Exciting times in Exmouth
PUBLISHED: 10:10 29 May 2009 | UPDATED: 11:03 10 June 2010
THIS week Cllr Darryl Nicholas, at 29, was confirmed as the town's youngest ever mayor and its youngest chairman. Darryl, from Brixington, gained an MA in Political and Economic Integration from Durham University and was elected to the town and district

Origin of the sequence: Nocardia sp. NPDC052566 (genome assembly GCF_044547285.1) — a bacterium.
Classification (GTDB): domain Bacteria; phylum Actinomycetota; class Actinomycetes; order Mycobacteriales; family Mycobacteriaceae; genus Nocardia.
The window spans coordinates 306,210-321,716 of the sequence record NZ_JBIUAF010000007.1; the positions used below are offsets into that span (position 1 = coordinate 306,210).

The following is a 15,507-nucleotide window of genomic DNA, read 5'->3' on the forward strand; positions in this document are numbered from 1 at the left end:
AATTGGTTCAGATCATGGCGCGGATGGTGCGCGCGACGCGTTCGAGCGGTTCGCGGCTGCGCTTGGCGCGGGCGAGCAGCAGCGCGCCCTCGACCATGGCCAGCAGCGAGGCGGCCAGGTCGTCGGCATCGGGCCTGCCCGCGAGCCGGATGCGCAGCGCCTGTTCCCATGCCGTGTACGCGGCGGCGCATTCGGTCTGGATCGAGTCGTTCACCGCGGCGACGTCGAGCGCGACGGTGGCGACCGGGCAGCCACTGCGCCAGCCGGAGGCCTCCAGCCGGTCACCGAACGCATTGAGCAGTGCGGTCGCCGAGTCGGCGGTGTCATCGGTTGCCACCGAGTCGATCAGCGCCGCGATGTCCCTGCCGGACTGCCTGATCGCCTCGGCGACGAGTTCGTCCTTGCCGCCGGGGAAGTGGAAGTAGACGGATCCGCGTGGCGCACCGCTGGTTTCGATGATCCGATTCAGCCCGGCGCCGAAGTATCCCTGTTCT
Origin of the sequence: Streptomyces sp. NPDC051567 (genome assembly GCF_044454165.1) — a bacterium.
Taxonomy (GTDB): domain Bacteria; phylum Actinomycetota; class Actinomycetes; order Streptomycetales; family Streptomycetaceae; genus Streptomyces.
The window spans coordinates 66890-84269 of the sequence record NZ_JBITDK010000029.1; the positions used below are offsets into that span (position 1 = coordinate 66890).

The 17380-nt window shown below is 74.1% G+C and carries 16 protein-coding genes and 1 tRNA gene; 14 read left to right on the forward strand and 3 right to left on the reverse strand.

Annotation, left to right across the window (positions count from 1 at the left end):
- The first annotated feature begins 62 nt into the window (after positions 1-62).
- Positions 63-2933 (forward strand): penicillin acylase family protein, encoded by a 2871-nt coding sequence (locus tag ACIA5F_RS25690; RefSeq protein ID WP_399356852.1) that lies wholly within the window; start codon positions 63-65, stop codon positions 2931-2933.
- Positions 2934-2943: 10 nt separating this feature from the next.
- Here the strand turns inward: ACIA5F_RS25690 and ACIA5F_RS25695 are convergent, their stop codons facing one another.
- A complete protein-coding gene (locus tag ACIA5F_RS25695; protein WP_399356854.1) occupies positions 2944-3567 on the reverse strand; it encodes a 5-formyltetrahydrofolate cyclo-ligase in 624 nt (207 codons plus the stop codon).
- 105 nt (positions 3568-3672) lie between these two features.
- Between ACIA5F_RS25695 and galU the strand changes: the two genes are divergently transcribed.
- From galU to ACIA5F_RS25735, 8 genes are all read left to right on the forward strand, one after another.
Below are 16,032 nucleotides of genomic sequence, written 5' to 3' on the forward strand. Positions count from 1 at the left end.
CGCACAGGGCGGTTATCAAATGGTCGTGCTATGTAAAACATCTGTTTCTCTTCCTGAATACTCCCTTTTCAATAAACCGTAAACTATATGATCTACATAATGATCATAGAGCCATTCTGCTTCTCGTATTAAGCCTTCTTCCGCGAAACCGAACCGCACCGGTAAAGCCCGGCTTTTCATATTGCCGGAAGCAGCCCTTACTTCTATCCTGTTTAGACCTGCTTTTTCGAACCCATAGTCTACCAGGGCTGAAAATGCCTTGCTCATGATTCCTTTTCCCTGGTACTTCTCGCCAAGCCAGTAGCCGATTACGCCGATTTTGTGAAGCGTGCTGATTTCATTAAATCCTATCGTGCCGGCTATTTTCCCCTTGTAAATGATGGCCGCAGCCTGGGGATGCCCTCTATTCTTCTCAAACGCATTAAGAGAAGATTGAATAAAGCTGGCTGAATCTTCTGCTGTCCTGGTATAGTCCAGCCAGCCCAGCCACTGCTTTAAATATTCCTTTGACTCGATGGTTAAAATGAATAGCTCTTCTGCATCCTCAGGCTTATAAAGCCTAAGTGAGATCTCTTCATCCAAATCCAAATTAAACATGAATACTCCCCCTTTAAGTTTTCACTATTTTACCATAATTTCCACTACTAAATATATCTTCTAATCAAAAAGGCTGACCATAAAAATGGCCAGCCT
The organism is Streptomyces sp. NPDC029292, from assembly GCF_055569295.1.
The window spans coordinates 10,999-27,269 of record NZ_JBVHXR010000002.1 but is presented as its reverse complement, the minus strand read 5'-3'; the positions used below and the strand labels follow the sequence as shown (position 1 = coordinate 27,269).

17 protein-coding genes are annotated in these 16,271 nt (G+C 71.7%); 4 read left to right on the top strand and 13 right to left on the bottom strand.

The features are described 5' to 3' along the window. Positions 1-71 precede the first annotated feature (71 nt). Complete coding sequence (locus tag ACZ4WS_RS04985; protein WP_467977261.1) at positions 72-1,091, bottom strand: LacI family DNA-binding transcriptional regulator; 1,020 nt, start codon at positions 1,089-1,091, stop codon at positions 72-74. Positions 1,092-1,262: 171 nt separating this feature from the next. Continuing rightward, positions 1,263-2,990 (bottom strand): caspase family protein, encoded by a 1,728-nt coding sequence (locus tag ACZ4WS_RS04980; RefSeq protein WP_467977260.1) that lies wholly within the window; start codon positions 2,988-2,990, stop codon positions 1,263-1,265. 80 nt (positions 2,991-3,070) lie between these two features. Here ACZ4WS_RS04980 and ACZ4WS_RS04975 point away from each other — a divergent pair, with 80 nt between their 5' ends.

THIS week Cllr Darryl Nicholas, at 29, was confirmed as the town's youngest ever mayor - and its youngest chairman.Darryl, from Brixington, gained an MA in Political and Economic Integration from Durham University and was elected to the town and district council's as a Conservative two years ago having previously stood as an independent.He is also EDDC's 'Exmouth Champion'.With most of the services in Exmouth run by other councils - what is the point of having a town council? What role does it play in people's day to day lives?I believe the Town Council has two main responsibilities. Firstly, to deliver its basic services to the residents at the best value it possibly can. Secondly, and some may disagree with this, we should do everything we can to support the groups, associations, artists, musicians, sportspersons etc, who do so much to make the town a vibrant place to live. A large part of why Exmouth is such a great place to live is down to the local people who offer their enthusiasm, time and skills to our community.But many of the councillors sit on the town, district and/or county councils and some see the town council as a proxy arm of either authority. Shouldn't Exmouth have a stronger independent voice? We need to be completely positive in our working relationships with EDDC and DCC. If negativity and cynicism are carried over from things that have happened in the past - often decades ago - then we will take our eye off the ball and fail to make the most of the opportunities that are in front of us. Enhanced working relationships have developed and will continue to develop and Exmouth can only benefit from that. Since last autumn many town centre shops have closed, people are losing their jobs putting at risk the very sort of community cohesion you are talking about. What is the best way to reverse this trend? It is vital that we support our town centre. We have some great local and independent shops but, if we want them to remain and to attract a broader range of new shops in the future, then we need to resolve some of the issues that have held the town centre back for many years.We need to invest now in the infrastructure so that Exmouth will be strongly placed to capitalise once this economic downturn begins to turn around. What kind of regeneration plans are we talking about? Our slogan is Exmouth Naturally - Arts, Leisure and Environment. This sums up a clear steer as to the future direction of the town- in that we are determined to make Exmouth the 'Quality of Life Town'.When it comes to regeneration and future investment, we need to make sure that they fit into these clear aims. These aims should provide the thread that goes through all future projects, from small projects in individual neighbourhoods to the bigger and more high profile projects.What are the major challenges, as you see it, that the town faces? The town is still coming to terms with the closure of Rolle. Even if the site is secured for Post 16 education, the town will still be missing out on the graduates of Rolle, many of whom would remain in the town after their studies, working locally and settling down and starting families of their own. A thriving town will have a balance of all age ranges, so we still need to attract young people to the town. This means we really have to tackle the issues of affordable housing, improving transport links to and from Exmouth, increasing the number of jobs available and upgrading the facilities of the town.Many people can't see the point of increasing the amount of parking spaces by building a two-storey car park at the London Inn site.It was suggested before then quietly forgotten about. Why are you pushing for it?The parking situation has kept our traders at a competitive disadvantage - that includes both the access routes to parking, the number of shoppers' parking spaces and the price of parking. It is, therefore, a real step forward to have worked with EDDC to agree a large financial commitment that will seek to increase the capacity of shoppers' parking. Retail is a science and the stores that people often say they would like to see in Exmouth will not even consider moving here until the retail environment is right - that includes parking. You list these projects but voters are often cynical with constant sound bites from politicians about investment, but so far there appears to be little to show for it.I completely disagree - and the list of projects that we have been working on for the future is extensive. Aside from working with private investors on projects such as the new RNLI Boathouse and the Harlequins Leisure Complex, we also have joint investment from EDDC, DCC and the Town Council for the Strand , which will have a big impact on the look and feel of that side of town - a space for music, entertainment, markets and the ability for the cafes and restaurants to expand into the newly-pedestrianised areas will provide a high quality area for people to spend time and relax with their friends and families. In addition, there is funding in place for the environmental adventure playground on The Maer and funding for increased car parking in the town centre, which will attract further inward investment.There are many other projects, which have been highlighted in the recent 'Building for the future' brochure that has been designed to attract inward local, regional and national investment.There is a lot going on and we have a very bright future. We just need to face our challenges positively and make sure Exmouth reaches its full potential.
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